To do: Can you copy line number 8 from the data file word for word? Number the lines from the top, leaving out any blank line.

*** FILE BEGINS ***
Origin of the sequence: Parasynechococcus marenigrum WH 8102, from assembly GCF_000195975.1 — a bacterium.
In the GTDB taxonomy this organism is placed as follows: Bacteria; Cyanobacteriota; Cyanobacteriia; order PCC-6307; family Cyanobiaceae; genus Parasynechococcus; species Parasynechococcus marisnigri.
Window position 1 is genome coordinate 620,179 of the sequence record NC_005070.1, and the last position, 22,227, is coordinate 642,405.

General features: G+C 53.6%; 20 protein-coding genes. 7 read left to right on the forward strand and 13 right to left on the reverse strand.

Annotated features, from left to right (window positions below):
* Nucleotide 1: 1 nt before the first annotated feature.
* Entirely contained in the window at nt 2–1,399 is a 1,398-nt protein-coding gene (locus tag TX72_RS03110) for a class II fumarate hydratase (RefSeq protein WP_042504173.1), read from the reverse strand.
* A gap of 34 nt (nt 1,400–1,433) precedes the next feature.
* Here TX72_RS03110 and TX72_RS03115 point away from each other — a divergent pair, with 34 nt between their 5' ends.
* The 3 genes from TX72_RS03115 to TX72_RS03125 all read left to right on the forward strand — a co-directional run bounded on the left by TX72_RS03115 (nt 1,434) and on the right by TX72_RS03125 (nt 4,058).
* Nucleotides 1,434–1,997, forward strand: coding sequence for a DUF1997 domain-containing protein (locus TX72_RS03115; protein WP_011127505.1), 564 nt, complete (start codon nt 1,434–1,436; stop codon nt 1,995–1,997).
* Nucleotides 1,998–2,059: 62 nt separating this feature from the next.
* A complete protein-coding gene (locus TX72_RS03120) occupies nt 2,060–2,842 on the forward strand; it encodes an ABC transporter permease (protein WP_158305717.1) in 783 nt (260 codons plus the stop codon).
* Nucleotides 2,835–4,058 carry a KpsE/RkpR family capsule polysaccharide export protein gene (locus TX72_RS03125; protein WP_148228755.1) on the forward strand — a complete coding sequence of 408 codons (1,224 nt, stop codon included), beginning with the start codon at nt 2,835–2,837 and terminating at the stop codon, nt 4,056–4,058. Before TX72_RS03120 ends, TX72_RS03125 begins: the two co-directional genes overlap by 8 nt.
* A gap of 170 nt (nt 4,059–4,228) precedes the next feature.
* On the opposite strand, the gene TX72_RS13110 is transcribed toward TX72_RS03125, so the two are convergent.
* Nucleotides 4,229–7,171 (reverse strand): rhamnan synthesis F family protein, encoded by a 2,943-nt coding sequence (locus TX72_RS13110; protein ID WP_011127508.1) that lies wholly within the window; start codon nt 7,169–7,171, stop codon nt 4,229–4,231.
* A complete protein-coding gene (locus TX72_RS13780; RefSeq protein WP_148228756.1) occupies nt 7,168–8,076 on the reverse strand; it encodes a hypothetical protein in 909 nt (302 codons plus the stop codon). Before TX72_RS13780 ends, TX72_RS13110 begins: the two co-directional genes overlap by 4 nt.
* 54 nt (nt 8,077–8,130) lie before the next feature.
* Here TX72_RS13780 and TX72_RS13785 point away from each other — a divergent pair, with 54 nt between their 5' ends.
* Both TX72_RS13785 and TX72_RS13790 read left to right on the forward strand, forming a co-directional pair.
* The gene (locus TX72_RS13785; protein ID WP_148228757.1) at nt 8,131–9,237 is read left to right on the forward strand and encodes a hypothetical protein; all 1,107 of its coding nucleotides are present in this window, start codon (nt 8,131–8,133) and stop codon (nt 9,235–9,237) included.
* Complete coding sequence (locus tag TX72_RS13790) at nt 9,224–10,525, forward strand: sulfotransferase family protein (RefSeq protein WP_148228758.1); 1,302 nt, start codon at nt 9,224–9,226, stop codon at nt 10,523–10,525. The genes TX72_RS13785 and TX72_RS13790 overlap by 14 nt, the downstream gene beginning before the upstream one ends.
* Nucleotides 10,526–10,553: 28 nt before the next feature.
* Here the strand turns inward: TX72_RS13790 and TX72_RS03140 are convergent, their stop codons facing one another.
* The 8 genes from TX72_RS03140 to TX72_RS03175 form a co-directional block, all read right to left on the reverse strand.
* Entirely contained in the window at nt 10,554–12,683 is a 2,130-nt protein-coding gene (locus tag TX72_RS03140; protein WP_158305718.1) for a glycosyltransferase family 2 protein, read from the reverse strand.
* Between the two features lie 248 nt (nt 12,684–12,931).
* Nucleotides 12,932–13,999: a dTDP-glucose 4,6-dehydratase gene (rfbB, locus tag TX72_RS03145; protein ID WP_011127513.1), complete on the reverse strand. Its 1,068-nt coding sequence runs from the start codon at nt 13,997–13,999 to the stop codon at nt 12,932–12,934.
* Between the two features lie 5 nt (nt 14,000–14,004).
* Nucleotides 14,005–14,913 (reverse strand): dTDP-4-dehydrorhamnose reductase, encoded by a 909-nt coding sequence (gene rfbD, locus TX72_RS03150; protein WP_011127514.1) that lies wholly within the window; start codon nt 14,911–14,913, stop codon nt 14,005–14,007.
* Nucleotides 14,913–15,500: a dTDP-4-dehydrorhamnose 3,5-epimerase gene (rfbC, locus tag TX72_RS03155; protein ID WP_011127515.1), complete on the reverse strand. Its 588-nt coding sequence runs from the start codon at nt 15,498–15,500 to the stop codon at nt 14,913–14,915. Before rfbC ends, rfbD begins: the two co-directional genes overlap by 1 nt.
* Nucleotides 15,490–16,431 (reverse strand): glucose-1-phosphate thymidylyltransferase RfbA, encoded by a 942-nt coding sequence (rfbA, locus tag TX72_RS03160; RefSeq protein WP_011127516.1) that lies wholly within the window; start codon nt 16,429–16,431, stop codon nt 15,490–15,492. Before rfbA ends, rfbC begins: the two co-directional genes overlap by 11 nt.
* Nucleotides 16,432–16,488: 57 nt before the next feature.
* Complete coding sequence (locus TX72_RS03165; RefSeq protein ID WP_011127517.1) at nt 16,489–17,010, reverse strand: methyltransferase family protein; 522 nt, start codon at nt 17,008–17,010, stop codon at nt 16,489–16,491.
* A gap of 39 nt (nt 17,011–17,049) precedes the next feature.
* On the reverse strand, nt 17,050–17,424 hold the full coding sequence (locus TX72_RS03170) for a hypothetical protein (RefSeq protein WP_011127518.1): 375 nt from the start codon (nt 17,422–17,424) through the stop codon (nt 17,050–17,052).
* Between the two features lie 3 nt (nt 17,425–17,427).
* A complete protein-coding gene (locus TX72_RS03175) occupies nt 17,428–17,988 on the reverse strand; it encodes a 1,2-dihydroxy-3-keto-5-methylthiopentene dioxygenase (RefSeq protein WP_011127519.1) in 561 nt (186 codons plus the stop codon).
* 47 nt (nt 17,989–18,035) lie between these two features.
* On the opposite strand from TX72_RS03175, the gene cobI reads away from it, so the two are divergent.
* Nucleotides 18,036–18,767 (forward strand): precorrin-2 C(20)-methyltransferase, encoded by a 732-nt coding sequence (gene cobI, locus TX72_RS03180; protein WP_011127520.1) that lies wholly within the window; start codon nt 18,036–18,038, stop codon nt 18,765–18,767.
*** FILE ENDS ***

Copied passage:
* A gap of 34 nt (nt 1,400–1,433) precedes the next feature.